Posted: Thursday, August 19, 2010 8:01 pm
Dear Annie: My husband and I have been married for 20 years. He was a drinker when I met him, but of course, I was young and naive and thought I could change him. When I couldn’t, I decided to join him.
We had two children, and because of our drinking, the children were taken away from us for two months. If we wanted them back, one of the conditions was to go through an alcohol treatment program and attend AA. We both did this and were sober for three wonderful years, during which time we had a third child.
The problem is, my husband got a job in a different city and started drinking again. Things have gone downhill ever since. We tell him often that he drinks too much and needs to get help, but he doesn’t see it. When he is drunk, he repeats himself over and over and causes drama with everyone around him. He yells at our adult children and is angry that he can no longer control their lives.
It seems he only cares about himself. He is not remorseful when he sobers up and instead sulks for days and stops speaking to everyone. I don’t know how to help him. I know that I don’t want to be with him anymore unless he changes. Any advice? — Confused in S.D.
Dear Confused: It’s likely that your husband’s work relocation uprooted the support system he had in place that helped him stay sober. Also, if he was a drinker when you met him, there could be a genetic component to his alcohol problem. Please contact Al-Anon (al-anon.alateen.org) at 1-888-4AL-ANON (1-888-425-2666) and ask for help.
Dear Annie: I work at a nursing home. I love my job, and my co-workers are the best. However, some of the other employees bring their children to work with them. Aside from the inappropriateness of having children at a nursing home all day, it is unfair to the rest of us because these children bother us constantly with questions about what we are doing.
Some of these parents make decent money and should be able to afford day care or a babysitter. I know one woman has relatives her children could stay with during the day, but she brings them anyway.
I like to have peace and quiet at work and don’t want to have to worry about a child running around. Nursing homes are for the care of elderly people and are not day care centers for children. What can I do? — Concerned Employee at a Nursing Home
Dear Employee: While we sympathize with parents who have difficulty finding day care for their children, nursing homes are not an appropriate alternative. The staff dispenses medications and handles other items that could be dangerous to youngsters, not to mention the possibility of children tripping up the residents. Talk to human resources and find out what the policy is and ask that it be enforced.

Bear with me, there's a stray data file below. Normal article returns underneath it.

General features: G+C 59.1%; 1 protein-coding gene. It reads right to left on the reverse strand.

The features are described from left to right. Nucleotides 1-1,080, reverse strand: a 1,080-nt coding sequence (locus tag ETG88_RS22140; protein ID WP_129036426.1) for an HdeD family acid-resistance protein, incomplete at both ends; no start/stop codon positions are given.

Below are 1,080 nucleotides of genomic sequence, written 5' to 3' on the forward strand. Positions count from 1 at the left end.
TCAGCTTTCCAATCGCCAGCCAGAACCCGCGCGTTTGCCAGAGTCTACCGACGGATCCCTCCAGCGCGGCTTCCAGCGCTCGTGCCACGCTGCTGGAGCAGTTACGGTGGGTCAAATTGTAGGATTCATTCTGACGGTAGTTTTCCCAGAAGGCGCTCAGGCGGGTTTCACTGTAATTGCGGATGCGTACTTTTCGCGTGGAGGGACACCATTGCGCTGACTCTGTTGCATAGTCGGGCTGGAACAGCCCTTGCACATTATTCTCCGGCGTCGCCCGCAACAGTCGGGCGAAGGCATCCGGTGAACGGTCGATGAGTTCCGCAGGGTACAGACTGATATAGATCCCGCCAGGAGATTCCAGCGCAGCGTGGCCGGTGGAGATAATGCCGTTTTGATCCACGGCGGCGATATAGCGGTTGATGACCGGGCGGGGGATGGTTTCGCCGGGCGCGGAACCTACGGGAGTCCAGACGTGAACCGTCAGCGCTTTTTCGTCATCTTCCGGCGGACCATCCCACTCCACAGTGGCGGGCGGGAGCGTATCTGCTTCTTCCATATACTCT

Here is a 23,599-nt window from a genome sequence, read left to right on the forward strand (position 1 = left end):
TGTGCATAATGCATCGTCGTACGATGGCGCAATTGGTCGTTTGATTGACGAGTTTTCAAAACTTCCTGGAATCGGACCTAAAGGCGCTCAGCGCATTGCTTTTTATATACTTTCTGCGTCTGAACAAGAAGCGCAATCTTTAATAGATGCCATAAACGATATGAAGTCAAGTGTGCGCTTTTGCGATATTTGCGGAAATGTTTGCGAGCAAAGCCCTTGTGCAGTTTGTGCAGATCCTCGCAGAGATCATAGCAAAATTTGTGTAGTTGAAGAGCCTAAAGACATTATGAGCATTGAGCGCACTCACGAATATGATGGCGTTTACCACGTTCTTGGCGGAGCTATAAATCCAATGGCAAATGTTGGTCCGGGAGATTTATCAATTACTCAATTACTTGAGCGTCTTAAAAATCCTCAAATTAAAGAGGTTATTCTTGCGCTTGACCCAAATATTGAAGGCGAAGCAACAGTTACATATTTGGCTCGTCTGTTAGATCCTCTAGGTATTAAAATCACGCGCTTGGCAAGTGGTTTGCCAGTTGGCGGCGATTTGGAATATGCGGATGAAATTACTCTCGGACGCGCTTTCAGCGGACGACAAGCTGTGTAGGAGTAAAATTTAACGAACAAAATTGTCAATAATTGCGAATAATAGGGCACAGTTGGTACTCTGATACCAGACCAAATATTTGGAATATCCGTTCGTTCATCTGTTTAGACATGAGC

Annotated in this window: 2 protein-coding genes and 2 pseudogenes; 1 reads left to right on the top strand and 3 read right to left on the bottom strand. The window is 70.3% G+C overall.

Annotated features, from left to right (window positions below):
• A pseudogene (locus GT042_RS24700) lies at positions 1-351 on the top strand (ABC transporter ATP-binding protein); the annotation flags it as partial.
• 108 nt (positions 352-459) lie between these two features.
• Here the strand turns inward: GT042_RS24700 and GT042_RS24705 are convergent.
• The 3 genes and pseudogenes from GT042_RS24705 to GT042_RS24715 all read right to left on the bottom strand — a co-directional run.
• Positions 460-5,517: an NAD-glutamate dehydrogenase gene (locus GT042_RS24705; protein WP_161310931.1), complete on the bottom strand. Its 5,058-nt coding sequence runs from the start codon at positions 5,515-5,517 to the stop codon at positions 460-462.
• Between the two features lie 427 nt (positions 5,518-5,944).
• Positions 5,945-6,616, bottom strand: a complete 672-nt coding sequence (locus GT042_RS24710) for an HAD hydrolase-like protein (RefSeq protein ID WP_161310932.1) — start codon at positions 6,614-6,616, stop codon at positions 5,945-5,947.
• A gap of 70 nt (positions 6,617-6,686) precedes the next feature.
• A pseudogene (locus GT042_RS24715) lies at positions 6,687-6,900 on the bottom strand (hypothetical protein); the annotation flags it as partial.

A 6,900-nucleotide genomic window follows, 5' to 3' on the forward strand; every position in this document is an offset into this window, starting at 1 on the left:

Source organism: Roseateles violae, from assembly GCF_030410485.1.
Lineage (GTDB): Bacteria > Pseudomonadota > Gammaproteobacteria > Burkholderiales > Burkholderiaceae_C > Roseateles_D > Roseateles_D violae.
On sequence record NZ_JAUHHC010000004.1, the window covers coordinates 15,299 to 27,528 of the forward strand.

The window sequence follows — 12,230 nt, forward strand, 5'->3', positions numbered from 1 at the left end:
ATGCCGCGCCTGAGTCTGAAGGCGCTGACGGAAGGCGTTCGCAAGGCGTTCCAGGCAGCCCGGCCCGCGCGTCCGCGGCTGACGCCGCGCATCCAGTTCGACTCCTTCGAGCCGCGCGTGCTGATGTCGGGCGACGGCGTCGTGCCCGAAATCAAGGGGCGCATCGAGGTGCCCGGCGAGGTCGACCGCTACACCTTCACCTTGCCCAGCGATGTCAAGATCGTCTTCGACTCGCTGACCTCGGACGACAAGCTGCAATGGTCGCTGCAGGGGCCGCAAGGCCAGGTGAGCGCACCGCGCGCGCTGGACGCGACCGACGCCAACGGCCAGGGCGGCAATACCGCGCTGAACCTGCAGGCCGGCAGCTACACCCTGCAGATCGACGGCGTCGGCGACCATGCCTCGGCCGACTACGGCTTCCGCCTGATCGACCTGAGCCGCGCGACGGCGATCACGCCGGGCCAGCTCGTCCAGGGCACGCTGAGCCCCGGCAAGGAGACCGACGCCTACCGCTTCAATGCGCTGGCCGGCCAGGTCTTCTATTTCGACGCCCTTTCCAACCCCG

Dear Annie: Having recently thought about changing my will, I was delighted by the brilliant though unintentional suggestion of “J.P. in N.H.” that I physically divide my actual body parts — as opposed to my cremated remains — amongst my friends and relatives upon my death. What a splendid idea!
My head goes to my dad, who always said I would lose it if it hadn’t been bolted on. My heart goes to my high school sweetheart. My liver goes to my older sister, the tippler, who declares she could use a spare. My lungs to my younger sister, “the quiet one,” so she can keep up in the heated debates at the family reunion. My spleen I send to my younger brother, so now he will have two to vent. And of course to the IRS, I bequeath an arm and a leg. — J.P. in La.
Dear J.P.: Let us know who gets your sense of humor.
Annie’s Mailbox is written by Kathy Mitchell and Marcy Sugar, longtime editors of the Ann Landers column. Please e-mail your questions to email@example.com, or write to: Annie’s Mailbox, c/o Creators Syndicate, 5777 W. Century Blvd., Ste. 700, Los Angeles, CA 90045. To find out more about Annie’s Mailbox and read features by other Creators Syndicate writers and cartoonists, visit the Creators Syndicate Web page at www.creators.com.
Published in The Messenger 8.19.10